PROVIDENCE, R.I. [Brown University] — Constantine M. Dafermos, the Alumni-Alumnae University Professor of Applied Mathematics at Brown, will receive the 2016 Norbert Wiener Prize in Applied Mathematics. Presented by the American Mathematical Society (AMS) and the Society for Industrial and Applied Mathematics (SIAM), the prize honors “research in applied mathematics, in its highest and broadest sense.”
Dafermos will be honored for “his foundational work in partial differential equations and continuum physics,” according to the society. He will formally receive the prize, which is presented every three years, next month at the Joint Mathematics Meetings in Seattle.
“It is an honor which I am sharing with scores of teachers, colleagues, and students who have provided invaluable support and inspiration over the years,” said Dafermos, who has been a member of the Brown faculty since 1971.
Dafermos works on the interface between continuum mechanics and the theory of partial differential equations. He has distinguished himself as one of the world’s top experts in the theory of conservation laws. These fundamental laws express in mathematical terms the fact that, within an isolated physical system, certain quantities do not change when time passes or when the position of the system is changed. Examples include conservation of energy and of momentum. Dafermos has also made seminal contributions to the theory of nonlinear conservation laws, introducing innovative and powerful new methods and applying the theory to such areas as continuum mechanics, gas dynamics, and nonlinear elasticity.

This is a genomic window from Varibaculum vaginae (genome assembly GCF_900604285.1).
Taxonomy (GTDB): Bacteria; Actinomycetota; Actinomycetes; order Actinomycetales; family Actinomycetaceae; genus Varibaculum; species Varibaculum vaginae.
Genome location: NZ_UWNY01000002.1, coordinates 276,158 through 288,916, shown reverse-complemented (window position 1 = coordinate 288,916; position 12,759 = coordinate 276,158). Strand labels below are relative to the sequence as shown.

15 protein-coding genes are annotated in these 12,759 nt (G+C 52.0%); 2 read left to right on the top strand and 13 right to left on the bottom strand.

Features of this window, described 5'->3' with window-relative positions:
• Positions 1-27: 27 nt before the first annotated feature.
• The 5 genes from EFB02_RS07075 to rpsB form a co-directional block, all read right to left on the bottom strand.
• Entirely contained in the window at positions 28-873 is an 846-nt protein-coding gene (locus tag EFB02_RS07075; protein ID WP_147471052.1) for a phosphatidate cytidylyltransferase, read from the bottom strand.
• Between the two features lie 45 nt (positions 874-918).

He is widely known for his book Hyperbolic Conservation Laws in Continuum Physics (Springer Verlag, third edition, 2010), which is considered to be the authoritative guide to the subject.
In addition to several honorary degrees, Dafermos has received the SIAM W.T. and Idalia Reid Prize (2000), the Cataldo e Angiola Agostinelli Prize of the Accademia Nazionale dei Lincei (2011), the Galileo Medal of the City of Padua (2012), and the Prize of the International Society for the Interaction of Mechanics and Mathematics (2014). He is a fellow of the American Academy of Arts and Sciences, a fellow of SIAM, and a fellow of the AMS (2013).